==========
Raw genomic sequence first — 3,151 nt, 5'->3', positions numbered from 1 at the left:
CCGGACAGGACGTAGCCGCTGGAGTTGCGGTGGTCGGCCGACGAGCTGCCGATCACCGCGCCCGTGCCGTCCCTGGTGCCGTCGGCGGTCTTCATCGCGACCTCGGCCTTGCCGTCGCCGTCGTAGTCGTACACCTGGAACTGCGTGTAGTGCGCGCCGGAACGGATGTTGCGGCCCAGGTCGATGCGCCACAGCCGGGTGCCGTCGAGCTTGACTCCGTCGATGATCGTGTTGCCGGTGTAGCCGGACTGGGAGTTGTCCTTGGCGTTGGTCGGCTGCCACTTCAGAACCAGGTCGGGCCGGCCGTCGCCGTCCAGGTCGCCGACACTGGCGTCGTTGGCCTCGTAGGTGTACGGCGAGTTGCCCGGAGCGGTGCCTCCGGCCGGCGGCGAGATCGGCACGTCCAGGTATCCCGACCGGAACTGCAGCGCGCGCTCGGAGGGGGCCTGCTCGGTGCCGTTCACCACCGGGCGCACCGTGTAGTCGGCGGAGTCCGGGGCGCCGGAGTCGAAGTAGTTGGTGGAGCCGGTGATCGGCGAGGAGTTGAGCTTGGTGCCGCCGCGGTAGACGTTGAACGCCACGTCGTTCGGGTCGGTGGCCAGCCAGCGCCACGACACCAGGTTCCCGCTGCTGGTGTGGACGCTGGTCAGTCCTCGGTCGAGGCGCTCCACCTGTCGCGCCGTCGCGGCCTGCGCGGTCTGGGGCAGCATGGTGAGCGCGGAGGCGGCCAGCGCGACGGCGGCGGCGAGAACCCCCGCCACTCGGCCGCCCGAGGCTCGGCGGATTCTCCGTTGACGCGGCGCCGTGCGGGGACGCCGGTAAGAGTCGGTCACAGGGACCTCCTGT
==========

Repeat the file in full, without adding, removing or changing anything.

Raw genomic sequence first — 3,151 nt, 5'->3', positions numbered from 1 at the left:
CCGGACAGGACGTAGCCGCTGGAGTTGCGGTGGTCGGCCGACGAGCTGCCGATCACCGCGCCCGTGCCGTCCCTGGTGCCGTCGGCGGTCTTCATCGCGACCTCGGCCTTGCCGTCGCCGTCGTAGTCGTACACCTGGAACTGCGTGTAGTGCGCGCCGGAACGGATGTTGCGGCCCAGGTCGATGCGCCACAGCCGGGTGCCGTCGAGCTTGACTCCGTCGATGATCGTGTTGCCGGTGTAGCCGGACTGGGAGTTGTCCTTGGCGTTGGTCGGCTGCCACTTCAGAACCAGGTCGGGCCGGCCGTCGCCGTCCAGGTCGCCGACACTGGCGTCGTTGGCCTCGTAGGTGTACGGCGAGTTGCCCGGAGCGGTGCCTCCGGCCGGCGGCGAGATCGGCACGTCCAGGTATCCCGACCGGAACTGCAGCGCGCGCTCGGAGGGGGCCTGCTCGGTGCCGTTCACCACCGGGCGCACCGTGTAGTCGGCGGAGTCCGGGGCGCCGGAGTCGAAGTAGTTGGTGGAGCCGGTGATCGGCGAGGAGTTGAGCTTGGTGCCGCCGCGGTAGACGTTGAACGCCACGTCGTTCGGGTCGGTGGCCAGCCAGCGCCACGACACCAGGTTCCCGCTGCTGGTGTGGACGCTGGTCAGTCCTCGGTCGAGGCGCTCCACCTGTCGCGCCGTCGCGGCCTGCGCGGTCTGGGGCAGCATGGTGAGCGCGGAGGCGGCCAGCGCGACGGCGGCGGCGAGAACCCCCGCCACTCGGCCGCCCGAGGCTCGGCGGATTCTCCGTTGACGCGGCGCCGTGCGGGGACGCCGGTAAGAGTCGGTCACAGGGACCTCCTGT